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Washington State University
College of Education

Stephany RunningHawk Johnson

Stephany RunningHawk Johnson smiling at camera while standing in front of some trees blocking the way to the Education Addition building.

Stephany
RunningHawk Johnson

Assistant Professor
Cultural Studies and Social Thought in Education
Pullman campus
Cleveland Hall 336

509-335-7064
stephany.johnson@wsu.edu

Curriculum Vitae

ResearchGate || GoogleScholar || LinkedIn

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Research interests

Dr. Stephany RunningHawk Johnson, a member of the Oglala Lakota nation, focuses her research on recruiting, retaining and supporting Indigenous students attending universities and majoring in science fields, with a particular emphasis on how the philosophy behind the way science courses are taught creates barriers for Indigenous students, as well as other students of color. Stephany is interested in working with local Tribes to incorporate place-based education and Indigenous Traditional Ecological Knowledges in order to increase Indigenous students’ sense of identity and belonging in a university setting. She is also conducting research on how non-Indigenous instructors can begin to decolonize their curriculum and teaching practices. All of Stephany’s work is dedicated to supporting Nation building, Tribal sovereignty, and empowering Indigenous communities and students in working toward social justice.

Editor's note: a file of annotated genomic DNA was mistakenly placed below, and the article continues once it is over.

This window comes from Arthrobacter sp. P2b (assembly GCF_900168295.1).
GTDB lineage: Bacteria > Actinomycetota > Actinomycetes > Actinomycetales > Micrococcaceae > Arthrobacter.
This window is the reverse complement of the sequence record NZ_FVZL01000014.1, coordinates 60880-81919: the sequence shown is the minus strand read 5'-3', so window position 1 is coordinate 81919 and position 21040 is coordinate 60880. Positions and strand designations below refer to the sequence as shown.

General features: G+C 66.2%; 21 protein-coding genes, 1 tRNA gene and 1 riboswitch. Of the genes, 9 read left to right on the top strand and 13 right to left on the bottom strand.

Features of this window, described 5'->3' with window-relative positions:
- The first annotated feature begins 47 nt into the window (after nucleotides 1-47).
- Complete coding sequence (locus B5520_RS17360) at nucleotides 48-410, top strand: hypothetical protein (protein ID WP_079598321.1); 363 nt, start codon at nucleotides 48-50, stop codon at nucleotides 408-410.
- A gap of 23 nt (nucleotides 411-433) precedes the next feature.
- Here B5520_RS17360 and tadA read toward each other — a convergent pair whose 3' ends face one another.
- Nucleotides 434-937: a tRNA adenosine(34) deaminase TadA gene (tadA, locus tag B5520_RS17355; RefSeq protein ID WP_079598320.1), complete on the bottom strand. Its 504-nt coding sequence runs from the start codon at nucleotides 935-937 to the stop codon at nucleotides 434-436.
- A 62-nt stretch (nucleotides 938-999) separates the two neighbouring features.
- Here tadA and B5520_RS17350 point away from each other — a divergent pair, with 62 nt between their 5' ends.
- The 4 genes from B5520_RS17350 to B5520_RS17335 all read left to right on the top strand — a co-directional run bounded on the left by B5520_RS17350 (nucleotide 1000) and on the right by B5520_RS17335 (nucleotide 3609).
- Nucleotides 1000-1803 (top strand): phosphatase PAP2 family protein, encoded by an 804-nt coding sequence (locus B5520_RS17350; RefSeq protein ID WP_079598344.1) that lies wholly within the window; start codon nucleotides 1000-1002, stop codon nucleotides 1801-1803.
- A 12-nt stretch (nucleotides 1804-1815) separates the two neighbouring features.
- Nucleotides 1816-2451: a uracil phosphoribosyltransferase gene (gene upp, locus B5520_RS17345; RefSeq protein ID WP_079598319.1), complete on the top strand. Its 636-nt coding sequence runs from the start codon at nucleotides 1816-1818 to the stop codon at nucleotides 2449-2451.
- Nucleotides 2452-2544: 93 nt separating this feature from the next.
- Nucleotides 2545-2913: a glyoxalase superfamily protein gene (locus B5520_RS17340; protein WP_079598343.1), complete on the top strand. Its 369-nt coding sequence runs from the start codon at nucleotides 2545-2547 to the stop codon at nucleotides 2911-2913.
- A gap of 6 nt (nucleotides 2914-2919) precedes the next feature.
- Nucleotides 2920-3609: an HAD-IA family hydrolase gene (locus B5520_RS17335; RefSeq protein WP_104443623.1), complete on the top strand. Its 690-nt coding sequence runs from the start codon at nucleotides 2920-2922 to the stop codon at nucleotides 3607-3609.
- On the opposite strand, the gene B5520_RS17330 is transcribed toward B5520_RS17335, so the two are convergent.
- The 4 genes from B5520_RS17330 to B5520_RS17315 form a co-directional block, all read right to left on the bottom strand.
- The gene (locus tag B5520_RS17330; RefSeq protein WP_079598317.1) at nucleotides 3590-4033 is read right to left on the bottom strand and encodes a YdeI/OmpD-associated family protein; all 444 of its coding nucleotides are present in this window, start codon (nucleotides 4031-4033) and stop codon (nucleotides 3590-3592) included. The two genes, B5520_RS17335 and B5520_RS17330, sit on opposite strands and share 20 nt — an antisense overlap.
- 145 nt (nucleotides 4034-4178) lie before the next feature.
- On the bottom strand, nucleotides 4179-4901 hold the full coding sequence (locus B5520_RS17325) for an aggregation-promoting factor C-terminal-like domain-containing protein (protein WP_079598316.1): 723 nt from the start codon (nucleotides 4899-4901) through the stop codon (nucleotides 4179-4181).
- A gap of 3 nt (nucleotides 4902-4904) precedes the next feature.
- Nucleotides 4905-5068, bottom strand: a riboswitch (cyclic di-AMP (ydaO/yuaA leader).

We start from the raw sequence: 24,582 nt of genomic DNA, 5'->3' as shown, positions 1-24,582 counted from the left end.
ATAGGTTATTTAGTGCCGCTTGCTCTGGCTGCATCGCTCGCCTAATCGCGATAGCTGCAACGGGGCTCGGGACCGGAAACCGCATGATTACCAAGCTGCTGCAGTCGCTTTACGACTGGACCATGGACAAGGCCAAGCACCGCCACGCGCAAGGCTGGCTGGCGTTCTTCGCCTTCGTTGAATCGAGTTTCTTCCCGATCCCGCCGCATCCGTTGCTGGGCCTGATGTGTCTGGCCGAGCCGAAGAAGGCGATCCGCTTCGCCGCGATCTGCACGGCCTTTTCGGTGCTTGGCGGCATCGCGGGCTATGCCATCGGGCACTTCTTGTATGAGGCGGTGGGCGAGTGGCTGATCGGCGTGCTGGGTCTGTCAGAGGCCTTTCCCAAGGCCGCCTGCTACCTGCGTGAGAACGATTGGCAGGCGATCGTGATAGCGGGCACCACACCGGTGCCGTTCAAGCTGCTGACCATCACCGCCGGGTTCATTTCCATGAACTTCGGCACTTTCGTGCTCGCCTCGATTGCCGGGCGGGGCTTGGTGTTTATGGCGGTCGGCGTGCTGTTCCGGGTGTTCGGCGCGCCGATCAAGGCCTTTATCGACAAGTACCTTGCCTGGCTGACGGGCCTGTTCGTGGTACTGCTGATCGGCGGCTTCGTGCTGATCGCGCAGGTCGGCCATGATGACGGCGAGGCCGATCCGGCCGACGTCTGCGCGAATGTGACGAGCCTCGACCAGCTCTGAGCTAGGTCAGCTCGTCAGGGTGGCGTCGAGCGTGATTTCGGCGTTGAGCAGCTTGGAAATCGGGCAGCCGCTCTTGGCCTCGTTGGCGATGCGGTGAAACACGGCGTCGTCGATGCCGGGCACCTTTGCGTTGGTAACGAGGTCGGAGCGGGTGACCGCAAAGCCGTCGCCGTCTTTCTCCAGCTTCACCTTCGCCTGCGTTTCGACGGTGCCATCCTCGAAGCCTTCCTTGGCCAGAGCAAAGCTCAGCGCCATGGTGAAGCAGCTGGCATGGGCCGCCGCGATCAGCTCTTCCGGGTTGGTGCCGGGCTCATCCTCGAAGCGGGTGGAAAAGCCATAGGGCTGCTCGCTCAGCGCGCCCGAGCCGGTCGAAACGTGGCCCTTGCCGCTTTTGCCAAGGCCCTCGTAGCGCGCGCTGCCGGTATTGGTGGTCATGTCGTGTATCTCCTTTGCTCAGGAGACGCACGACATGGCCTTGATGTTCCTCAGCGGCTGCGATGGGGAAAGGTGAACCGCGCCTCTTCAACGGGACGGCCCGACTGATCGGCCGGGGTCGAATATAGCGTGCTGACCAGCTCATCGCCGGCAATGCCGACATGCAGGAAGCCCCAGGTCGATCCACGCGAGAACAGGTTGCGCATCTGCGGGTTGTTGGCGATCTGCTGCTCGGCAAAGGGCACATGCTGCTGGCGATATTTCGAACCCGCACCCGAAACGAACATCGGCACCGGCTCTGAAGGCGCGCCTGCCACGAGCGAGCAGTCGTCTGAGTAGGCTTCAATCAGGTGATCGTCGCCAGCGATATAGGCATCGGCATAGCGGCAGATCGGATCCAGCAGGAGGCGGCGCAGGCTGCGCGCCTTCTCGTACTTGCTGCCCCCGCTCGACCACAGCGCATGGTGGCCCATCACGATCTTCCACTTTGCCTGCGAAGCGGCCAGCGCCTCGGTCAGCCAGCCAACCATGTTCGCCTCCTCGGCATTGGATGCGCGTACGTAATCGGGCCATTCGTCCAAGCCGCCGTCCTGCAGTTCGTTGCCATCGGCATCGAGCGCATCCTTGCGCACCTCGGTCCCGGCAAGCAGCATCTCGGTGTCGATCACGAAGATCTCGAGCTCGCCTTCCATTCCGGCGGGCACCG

Teaching/Professional interests

Dr. RunningHawk Johnson enjoys working with students at all levels, and was a middle school math and science teacher before returning to a university setting. She appreciates talking with her students about how and why we teach, including ways the underlying assumptions in curriculum, pedagogy, and the institution of schools contribute to creating barriers for many students. Stephany intentionally works to prepare teachers to challenge colonialism and to create inclusive and welcoming learning environments for their students and colleagues. Her teaching and research is done through an Indigenous feminist lens, bringing both a criticality and hope to her work.